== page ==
Kickoff to Junos: Kei and Amalia's video takes you to Ruckus on the Edge

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Today, I am reminded that things never really work out the way you thought they would. I arrived here in St. John’s Monday afternoon--a nice sunny day. The next day, rain. The following day, more rain. Today, snow.  I’m just glad I have my winter boots.

Flights to St. John's were cancelled this morning. I wonder which artists are stuck at the Toronto or Halifax airports?

The view from our apartment deck early this morning.

Right before I left Vancouver, my good friend Ryan Catherwood told me that Mercury will be in retrograde this week. According to astrology, when Mercury is in retrograde everything communications-related goes awry. There are a lot of misunderstandings, technology craps out... well, you get the idea. 

My camera and video editing gear have been acting up. For the past few days, I’ve been encountering technical difficulties, which have prevented me from posting videos online. Whether or not this major technological hiccup is caused by Mercury or the weather, it’s been stressful.

After a couple of sleepless nights, I finally succeeded in uploading our first video [see video post above], where we recap our April 13th and 14th adventures in the city.

As part of the JUNOS week, Ruckus on the Edge kicked off the festivities with musical acts from across the province. 

Last Tuesday, April 13th, I attended Ruckus in the Round: Songs from the Edge. I’ve never really heard a lot of music from Newfoundland and Labrador before so as part of my mission to soak up as much of the Maritimes as I can, I went. There, I heard some pretty amazing folk music and met wonderful new people like Mark Bennett (Scope), Duncan de Young (freelance photographer), Kevin Kelly (The Newfoundland Herald), and Maggie O’Keefe (Ruckus on the Edge communications coordinator).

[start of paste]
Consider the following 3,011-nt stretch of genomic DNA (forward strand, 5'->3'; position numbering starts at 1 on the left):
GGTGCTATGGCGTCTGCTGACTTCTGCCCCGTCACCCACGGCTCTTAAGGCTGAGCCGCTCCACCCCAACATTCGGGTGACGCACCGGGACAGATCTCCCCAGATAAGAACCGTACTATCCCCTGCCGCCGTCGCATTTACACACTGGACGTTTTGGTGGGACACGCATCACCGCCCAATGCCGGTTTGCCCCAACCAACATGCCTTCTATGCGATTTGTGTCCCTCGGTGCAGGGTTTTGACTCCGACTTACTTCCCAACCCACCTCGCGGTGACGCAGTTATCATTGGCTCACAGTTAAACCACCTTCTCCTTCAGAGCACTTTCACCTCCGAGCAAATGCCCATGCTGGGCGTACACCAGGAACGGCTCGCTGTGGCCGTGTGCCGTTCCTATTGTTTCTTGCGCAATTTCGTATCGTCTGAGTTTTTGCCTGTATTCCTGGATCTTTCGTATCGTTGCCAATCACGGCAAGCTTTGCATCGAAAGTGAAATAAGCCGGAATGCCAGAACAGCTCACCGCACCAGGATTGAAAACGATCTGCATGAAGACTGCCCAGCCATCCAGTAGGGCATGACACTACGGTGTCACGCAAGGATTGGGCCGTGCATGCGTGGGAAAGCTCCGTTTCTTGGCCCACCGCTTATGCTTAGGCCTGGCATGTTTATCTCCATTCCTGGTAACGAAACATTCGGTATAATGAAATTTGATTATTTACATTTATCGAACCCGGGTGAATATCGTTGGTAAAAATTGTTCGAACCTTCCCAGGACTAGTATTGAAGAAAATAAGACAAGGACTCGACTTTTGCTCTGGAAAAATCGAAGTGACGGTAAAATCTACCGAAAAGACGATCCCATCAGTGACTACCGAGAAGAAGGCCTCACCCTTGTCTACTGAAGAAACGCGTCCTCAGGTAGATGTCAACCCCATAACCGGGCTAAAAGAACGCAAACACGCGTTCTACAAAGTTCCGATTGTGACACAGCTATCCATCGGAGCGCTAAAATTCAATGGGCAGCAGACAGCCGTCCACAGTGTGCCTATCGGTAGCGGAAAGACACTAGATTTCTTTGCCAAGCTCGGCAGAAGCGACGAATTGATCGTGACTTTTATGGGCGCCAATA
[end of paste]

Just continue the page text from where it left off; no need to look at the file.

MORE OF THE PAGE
Amalia arrived from Vancouver that evening after a very long journey. The following day, April 14th, we were up for breakfast at 6:00AM—that’s 1:30AM, Vancouver time. Was it worth it? Yes. Leaside Manor’s fishcake breakfast is just what we both needed. Right after breakfast, owner Elaine Hann took us for a mini tour of the property [read about the tour in Amalia’s article].

That evening we checked out Our Music – Our Heritage, which featured traditional folk songs and world music that celebrated the roots of Newfoundland and Labrador communities. We were a bit late but we were able to catch Celtic-inspired bands The Once, and The Navigators. Celtic rock was certainly not what we expected. It was so creative, and melodies sounded like a crossover between a sea shanty and a gypsy-punk show.

Despite the snow, the technical difficulties, and the general lack of sleep, I'm still having a blast. Tonight, we will drink a shot of screech and kiss a cod.

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DJ and producer Grahmzilla is the Juno-nominated music mastermind behind Thunderheist’s kickass, booty-shaking beats. He spent some time with the Vancouver Observer during the 2010 Juno Awards...
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